First, nearly a third of the landowners collecting payments don’t live in Reno County. That would reduce local land lease payments some $18 million, reducing the indirect benefits some $2.7 million, or a nearly $21 million reduction overall.
There are also questions about the overall NextEra payroll.
NextEra has stated the project in Reno County will permanently employ between 15 and 20 people, and in its application, stated it would employ 17.
The company made similar statements while promoting its wind farms in Pratt and Kingman counties, variously stating from 12 to 20.
After the wind farms went into operation, however, the number of employees was lower, based on employment reports by local media and business websites.
The Pratt Tribune reported in February that the larger 98-turbine Pratt Wind Farm was employing 12 people full time, only one of whom lives in Pratt.
The Ninnescah wind farm, with 121 turbines, employs – depending on the source – just seven to nine people.
The company did indicate during the Reno County meeting that it employs others who monitor the wind farms remotely, 24/7. Those employees, however, are in Florida. It’s unclear if the total employment figure includes them.
The company has pledged to pay $2.8 million in “in lieu of” payments for the first 10 years of the operation, or $280,000 a year to the county, and $50,000 a year to be split between four area school districts. Under state law, the county cannot collect property taxes on the project for the first 10 years.
After that, the Fort Hays study projects property tax payments of $27 million over the following 20 years, or $1.35 million per year. The study estimates those payments will generate nearly $290,000 in additional sales tax for the city and county, though it didn’t say how.
Residents who live in the southeast quadrant of the county, however, contend the commercial wind farm will have an overall negative impact on taxes, by halting home development in one of the few growing areas of the county.
The region recorded more than $700,000 in new development last year, and more than $4.2 million in new homes since 2014, data from the Reno County Appraiser’s Office shows.
If that development stopped, that would reduce county property taxes by at least $7.5 million over the 30 years, according to an anaylsis presented to the Planning Commission by resident Kristy Horsch. Coupled with projections that homes values would decline by 25 percent once the turbines went up and property owners would demand reassessments, that would have a potential impact of nearly $10 million.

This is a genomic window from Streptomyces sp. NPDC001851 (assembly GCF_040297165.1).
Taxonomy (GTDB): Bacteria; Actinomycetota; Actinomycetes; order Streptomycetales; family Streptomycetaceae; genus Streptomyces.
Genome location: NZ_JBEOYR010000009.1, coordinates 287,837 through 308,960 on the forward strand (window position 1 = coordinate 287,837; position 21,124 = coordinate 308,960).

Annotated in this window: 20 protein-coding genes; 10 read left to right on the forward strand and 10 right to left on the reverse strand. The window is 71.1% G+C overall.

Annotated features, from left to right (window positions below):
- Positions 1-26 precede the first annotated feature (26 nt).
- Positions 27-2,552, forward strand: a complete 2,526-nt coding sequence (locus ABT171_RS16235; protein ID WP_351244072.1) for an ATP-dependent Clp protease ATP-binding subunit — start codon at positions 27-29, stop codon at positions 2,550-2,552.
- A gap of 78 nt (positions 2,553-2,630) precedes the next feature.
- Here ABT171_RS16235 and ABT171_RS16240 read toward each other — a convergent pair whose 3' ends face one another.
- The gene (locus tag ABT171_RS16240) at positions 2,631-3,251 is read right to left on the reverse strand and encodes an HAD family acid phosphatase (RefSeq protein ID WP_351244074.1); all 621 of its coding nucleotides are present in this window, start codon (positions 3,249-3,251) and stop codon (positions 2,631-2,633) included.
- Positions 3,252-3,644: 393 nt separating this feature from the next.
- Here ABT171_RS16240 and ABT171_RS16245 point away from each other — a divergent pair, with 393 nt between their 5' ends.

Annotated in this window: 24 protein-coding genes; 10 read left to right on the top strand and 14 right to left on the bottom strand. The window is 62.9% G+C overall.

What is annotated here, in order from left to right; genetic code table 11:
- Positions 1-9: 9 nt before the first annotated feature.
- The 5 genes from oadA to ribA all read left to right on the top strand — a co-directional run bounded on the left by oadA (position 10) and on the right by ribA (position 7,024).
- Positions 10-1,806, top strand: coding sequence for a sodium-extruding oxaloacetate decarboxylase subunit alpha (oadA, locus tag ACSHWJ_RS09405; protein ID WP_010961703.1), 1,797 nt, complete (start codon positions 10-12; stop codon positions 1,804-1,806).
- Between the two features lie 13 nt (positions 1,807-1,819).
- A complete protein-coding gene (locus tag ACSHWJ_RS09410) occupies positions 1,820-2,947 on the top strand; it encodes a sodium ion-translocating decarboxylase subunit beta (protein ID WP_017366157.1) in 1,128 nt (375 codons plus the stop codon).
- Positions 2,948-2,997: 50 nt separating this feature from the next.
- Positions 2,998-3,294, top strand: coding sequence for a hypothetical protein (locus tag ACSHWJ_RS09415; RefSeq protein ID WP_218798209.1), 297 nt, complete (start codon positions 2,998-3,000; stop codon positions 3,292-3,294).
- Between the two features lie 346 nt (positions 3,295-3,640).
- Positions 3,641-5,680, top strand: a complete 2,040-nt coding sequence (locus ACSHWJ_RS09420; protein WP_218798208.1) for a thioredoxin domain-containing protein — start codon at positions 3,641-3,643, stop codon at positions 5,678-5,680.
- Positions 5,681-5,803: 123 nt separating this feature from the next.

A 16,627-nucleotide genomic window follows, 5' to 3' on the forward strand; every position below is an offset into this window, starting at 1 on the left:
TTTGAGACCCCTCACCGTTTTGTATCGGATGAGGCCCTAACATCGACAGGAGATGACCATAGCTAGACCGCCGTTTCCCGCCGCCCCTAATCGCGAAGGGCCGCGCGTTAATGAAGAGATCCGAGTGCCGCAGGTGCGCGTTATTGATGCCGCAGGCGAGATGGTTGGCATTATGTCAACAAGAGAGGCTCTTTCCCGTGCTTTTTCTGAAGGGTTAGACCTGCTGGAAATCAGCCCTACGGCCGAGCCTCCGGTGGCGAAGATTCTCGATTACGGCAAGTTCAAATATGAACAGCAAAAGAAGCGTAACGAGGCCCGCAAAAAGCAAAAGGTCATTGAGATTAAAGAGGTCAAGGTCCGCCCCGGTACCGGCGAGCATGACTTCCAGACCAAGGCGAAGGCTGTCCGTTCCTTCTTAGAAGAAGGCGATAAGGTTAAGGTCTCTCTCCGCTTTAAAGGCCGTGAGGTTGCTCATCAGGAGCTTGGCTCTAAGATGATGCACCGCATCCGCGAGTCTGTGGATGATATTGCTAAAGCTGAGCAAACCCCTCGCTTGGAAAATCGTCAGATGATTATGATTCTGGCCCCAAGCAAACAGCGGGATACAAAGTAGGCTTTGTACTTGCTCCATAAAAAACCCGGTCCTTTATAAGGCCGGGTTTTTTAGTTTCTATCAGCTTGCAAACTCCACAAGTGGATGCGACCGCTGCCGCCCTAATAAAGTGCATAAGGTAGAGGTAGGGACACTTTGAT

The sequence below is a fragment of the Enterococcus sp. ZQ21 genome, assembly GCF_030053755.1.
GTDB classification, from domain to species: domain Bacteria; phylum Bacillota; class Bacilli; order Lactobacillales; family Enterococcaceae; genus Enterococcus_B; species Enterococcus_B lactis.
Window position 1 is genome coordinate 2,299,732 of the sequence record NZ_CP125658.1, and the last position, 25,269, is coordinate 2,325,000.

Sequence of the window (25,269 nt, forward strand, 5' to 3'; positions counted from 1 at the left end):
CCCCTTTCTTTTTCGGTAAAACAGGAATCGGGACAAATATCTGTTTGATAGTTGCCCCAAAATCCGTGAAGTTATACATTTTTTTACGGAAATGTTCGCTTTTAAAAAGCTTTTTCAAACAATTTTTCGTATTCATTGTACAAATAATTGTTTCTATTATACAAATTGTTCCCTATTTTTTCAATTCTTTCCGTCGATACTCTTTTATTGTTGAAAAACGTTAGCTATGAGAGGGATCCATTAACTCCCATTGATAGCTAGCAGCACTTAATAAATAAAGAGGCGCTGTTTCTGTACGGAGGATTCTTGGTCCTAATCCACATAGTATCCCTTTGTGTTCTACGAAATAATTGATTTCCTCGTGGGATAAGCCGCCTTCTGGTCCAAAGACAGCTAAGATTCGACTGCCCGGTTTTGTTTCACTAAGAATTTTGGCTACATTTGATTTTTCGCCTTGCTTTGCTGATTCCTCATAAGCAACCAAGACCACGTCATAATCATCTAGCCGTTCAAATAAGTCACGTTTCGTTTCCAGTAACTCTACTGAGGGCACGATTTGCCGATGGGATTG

On top of that, Horsch stated during a hearing two weeks ago, a study on tourism from North Caroline State University found a wind farm on the skyline at a tourist destination could cut attendance by 50 percent. That could reduce visitors to Cheney State Park by some 250,000 a year. The study, incidentally, was based on the construction of off-shore turbines off a Carolina beach.
The WSU study projected an overall $54 million favorable impact for Reno County based on the construction of the wind farm. It was based on the same project payroll, though it showed only 160 temporary jobs. The study applied a 3.4 percent “job multiplier” and 2 percent wage multiplier, based on the assumption the payroll would create an additional 100 jobs and $4 million in wages in the community.
It projected the $37 million in payroll over 30 years would generate an additional $75 million in direct benefits.
The study impact included projections two permanent employees would move in from out of state and two from out of the county. It also included, however, a projection of 180 out-of-county visitors per year, in the form of vendors or employees, spending an average four days and nights in the area. The study did not explain the number.
The net benefits, however, would be offset by an estimated $30 million in public costs, including lost taxes on the $260 million in capital investments.
The WSU study also assumed the full land lease payments would remain in the county and wages would increase 2 percent a year with full employment.